One of Pablo Escobar's many summer homes. Although Escobar was killed in 1993, the Colombian government still cannot figure out who now owns the retreat and thus it has fallen into disrepair.
Here we passed by Cholon Island early in the morning and it was basically empty. We stopped in on our way home later that afternoon and there were all manner of yachts and watercraft full of dozens, hundreds, of drunken revelers blasting cumbia, hip hop and salsa....generally carrying on.
Alas I digress. 
As awesome as the beaches were, this trip was 100 kilometres each way, not counting island cruising and the sun was brutal. It was extremely rough heading across open sea back to port that afternoon. Don't want to be a wimp about it, but not a beach trip we could do every day.
We found the food in Cartgena kinda of meh. A typical street stall will offer lots of lots of fried things like empanadas and patacones, which are a fried mashed plantain patty....bland and starchy, but cheap and filling. Above are fresh bunelos, fried cheese dough balls. There is a sweet one, like a doughnut, that is served with hot chocolate. They have a whole fried small fish that you see frequently. Fine if you like picking lots of small bones out of your teeth....sort of like fried Spot or Croaker on the East Coast
After a week or so we ventured further and further away from the walled city and things get real Colombia fast. Here is the front of the gritty Bazurto Market, a giant labyrinth of warrens selling wholesale meat and vegetables for almost nothing. Its mucky, polluted and exudes danger. In a competition for squalor, Barzuto easily could compete with any similar market in India.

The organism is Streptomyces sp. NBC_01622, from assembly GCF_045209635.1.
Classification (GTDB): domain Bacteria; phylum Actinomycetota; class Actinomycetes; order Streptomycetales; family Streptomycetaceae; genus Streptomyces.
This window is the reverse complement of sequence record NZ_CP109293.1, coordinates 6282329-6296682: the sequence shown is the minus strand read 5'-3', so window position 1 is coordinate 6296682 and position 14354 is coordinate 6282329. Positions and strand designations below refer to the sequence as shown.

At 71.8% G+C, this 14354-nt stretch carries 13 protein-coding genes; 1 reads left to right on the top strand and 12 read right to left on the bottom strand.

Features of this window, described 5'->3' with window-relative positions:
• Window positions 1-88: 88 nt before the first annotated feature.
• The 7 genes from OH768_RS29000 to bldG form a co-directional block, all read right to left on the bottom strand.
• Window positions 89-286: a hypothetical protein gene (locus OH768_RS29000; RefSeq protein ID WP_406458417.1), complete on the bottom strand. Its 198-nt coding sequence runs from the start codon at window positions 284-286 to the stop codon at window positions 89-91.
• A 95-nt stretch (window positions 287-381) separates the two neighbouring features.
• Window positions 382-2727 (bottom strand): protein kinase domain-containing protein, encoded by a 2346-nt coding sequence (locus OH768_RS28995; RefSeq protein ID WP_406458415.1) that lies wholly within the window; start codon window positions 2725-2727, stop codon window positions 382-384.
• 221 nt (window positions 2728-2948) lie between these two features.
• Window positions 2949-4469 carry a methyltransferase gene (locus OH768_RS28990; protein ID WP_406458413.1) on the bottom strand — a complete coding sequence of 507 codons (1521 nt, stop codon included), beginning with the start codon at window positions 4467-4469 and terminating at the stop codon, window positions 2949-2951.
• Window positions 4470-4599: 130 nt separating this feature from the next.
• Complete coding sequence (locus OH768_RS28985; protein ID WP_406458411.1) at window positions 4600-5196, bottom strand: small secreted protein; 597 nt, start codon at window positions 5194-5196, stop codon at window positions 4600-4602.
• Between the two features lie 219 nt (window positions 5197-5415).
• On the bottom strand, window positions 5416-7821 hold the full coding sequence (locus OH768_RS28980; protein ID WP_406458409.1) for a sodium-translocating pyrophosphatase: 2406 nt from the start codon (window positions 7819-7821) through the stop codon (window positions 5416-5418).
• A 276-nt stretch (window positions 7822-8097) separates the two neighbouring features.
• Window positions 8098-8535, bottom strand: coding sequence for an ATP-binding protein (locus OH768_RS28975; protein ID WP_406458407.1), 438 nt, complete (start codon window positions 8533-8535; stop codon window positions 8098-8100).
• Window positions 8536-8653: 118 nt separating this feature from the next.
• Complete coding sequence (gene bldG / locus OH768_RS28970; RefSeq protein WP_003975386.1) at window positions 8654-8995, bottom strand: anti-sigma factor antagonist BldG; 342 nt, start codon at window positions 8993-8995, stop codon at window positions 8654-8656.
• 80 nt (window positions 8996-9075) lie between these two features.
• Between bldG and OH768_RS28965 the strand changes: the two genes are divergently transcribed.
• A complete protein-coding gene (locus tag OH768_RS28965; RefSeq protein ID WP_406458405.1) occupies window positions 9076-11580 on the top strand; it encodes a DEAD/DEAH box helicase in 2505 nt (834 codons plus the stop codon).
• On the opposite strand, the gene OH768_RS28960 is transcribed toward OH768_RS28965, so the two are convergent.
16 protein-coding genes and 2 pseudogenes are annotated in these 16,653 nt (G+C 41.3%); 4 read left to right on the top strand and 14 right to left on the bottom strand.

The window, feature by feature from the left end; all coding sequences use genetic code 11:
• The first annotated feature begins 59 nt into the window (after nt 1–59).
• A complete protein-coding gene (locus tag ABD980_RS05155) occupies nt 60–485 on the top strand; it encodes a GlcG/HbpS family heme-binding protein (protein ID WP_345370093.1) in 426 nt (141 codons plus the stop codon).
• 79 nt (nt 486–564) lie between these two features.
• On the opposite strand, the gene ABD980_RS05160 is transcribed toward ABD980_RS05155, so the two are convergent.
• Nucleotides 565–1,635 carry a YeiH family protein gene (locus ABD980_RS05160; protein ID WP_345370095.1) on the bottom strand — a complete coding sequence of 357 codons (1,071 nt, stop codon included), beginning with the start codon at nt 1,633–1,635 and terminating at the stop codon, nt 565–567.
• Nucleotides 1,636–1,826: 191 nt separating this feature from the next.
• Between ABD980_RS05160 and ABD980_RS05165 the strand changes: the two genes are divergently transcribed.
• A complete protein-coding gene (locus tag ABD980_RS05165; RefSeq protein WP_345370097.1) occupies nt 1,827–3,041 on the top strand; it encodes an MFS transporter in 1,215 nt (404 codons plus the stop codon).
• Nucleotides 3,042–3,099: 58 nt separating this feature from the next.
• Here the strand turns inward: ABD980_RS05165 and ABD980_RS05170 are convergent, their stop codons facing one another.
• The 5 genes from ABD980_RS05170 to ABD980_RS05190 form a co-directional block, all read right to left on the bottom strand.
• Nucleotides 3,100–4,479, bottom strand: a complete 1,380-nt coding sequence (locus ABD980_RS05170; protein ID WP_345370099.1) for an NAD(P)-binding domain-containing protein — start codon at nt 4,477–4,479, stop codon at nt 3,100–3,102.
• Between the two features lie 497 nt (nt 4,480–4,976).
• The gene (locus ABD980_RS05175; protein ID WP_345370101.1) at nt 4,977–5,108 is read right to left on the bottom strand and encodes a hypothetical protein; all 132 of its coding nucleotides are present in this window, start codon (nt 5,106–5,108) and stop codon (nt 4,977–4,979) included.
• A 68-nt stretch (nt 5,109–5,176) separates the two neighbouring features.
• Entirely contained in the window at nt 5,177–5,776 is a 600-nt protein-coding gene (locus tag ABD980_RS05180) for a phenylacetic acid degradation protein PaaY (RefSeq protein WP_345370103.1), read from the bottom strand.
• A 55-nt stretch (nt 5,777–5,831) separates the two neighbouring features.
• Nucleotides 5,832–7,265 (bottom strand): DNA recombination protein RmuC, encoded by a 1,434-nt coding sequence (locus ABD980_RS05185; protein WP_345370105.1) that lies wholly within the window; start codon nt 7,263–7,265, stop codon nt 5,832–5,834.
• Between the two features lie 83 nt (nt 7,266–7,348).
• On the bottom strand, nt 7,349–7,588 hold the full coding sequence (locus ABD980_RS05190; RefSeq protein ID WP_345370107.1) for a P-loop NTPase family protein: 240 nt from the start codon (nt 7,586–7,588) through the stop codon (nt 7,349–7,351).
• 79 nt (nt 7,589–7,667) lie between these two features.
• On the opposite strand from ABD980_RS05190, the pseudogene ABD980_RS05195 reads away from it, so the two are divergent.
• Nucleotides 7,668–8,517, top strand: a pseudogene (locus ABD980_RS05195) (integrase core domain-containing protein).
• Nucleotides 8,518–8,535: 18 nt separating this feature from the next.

There is a saying here "no des papaya", which is to say "don't offer papaya" as in offering low hanging fruit, like flashy jewelry and holding up your iphone while following Google maps. A couple of rascals on a scooter may come by and leave you with considerably less possessions. A word to the wise is sufficient for us and as such we didn't take any pictures inside the market.

Cartagena really doesn't do many vegetables but instead offers a stunning array of jungle fruits, some that look like threatening animals and they cost next to nothing. This is fine if you like sucking sweet pulp off large seeds and pods. Definitely not my joy, so Lilly scrapes and squeezes these exotic beasts and makes delicious smoothies.
Here is the waterfront lagoon outside Bazurto. These pelicans waited graciously until a gentleman finished his very conspicuous number two and continued chowing down on a pile of ground beef.

So after a month on the beach, we are preparing for a 13 hour bus ride south to the interior of Colombia, to see what's up in the the central Andes mountains. Specifically Medellin, which is closer to the equator, but its elevation of  4900 feet apparently offers eternal spring.

Thanks for stopping by